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Can Sarkozy 2.0 carve out a place on the new French right?

It came as little surprise this afternoon when Nicolas Sarkozy, leader of the recently rebranded conservative party Les Républicains and former president of France between 2007 and 2012, announced his plans to re-seek the presidency in the upcoming 2017 elections. The announcement came in the form of a carefully crafted tweet in which the former president posted a photo of a blurb from the back-cover of his upcoming book, Tout pour la France (Everything for France).

Sarkozy enters what is already a remarkably fractured political scene. Against the backdrop of economic insecurity, the specter of terrorist attacks, and a cultural backlash against foreigners and immigrants, the loyalties and fault-lines that have defined the terms of debate in the country over the past several decades are showing signs of disintegration and re-alignment.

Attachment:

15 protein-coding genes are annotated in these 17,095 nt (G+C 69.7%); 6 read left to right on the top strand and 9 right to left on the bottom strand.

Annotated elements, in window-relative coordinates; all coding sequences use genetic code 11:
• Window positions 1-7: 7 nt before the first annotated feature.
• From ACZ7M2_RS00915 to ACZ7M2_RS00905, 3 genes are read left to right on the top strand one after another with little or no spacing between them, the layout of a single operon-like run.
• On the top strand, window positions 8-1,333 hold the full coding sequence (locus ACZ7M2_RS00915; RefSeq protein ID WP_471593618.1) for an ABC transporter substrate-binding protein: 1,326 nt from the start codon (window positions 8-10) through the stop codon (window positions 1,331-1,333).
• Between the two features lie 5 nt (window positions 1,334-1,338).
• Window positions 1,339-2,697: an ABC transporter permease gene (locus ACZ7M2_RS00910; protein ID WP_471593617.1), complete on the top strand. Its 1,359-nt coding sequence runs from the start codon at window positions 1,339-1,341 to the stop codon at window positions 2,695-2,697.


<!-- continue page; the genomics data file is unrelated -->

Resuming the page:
In this climate, Sarkozy is attempting to stake out his place in the new French right by forestalling the rise of Marine Le Pen. The National Front currently enjoys record levels of popularity. Following its success in the 2015 regional elections, Le Pen declared it the “first party” of France. Sarkozy seeks to incorporate elements of his competitor’s rhetoric, vowing to preserve French “identity” and restore public “authority” in the “numerous areas” where it no longer holds sway.

The situation on the left is no more orderly, as François Hollande is loathed by many in his own party. Having campaigned in 2012 as something of an anti-neoliberal populist, he has caved in the face of stiff resistance from international finance and sought a variety of labor market liberalizations and reforms. The sitting president is so unpopular that, should he decide to run for office again, he will first be forced into a primary battle with a widening field of candidates from his own party.